Tuesday, April 24, 2007

Beltway Money Man: Jon Kutler

Being buried alive can change your view of making money.

Prior to December 2005, Jon B. Kutler fit the profile of the hard-charging investment banker. A Harvard business school grad and founder of a successful aerospace and defense boutique, he had worked on hundreds of deals. Long hours and constant travel were his companions--and fond ones, given the money he made.

One afternoon in December 2005, though, Kutler found himself under six feet of snow, buried by an avalanche on the last run of the day during an Austrian ski vacation. It took 45 seconds for him to pass out and 20 minutes for rescuers to dislodge his head. By the time he reached the hospital, his body temperature was 89 degrees.

"Your life flashes before your eyes," says Kutler, 50, of those 45 seconds of consciousness trapped beneath the snow. "None of my thoughts related to investment banking."

So in March 2006, Kutler turned a new chapter. He quit the banking outfit he had started, sold in 2002 to New York's Jefferies Group, and turned his attention to private equity. He put up $70 million of his own money to found Admiralty Partners.

But in contrast with today's private equity environment, where big players are raising billions and closing massive deals, Kutler had no intention of building another financial empire. "I rarely travel," he says, "except for vacations."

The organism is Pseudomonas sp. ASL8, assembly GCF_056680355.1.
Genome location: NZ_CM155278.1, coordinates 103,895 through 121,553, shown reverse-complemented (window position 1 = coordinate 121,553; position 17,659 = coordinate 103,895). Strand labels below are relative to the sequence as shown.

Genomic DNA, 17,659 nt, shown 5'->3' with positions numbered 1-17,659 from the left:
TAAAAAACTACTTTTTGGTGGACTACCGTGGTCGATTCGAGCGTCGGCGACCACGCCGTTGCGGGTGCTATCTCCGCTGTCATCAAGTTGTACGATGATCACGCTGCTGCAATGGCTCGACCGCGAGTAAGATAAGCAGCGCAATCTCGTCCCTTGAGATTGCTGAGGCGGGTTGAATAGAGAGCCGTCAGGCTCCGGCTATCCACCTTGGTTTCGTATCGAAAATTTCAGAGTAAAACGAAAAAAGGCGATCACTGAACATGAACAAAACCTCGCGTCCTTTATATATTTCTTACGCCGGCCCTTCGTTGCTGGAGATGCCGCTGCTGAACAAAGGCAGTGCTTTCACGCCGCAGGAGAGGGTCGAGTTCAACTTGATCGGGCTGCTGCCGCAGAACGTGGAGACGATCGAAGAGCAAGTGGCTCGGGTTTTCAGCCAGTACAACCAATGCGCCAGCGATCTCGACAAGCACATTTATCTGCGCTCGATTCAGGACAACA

Out too are the long hours at the office. In their place, Kutler says he substituted more time doing charitable work with his wife and more attention to their two teenage kids. A U.S. Naval Academy grad who majored in engineering, he became a trustee of the California Institute of Technology. He also helps oversee the Jet Propulsion Laboratory, NASA's center for robotic research of the solar system, which Caltech manages.

The scaled-back schedule means less time for scrutinizing deals. With Admiralty, Kutler gets plenty of pitches sent his way but invests in just one or two a year. His targets are usually companies with sales in the range of $25 to $250 million.

Full story at Forbes.com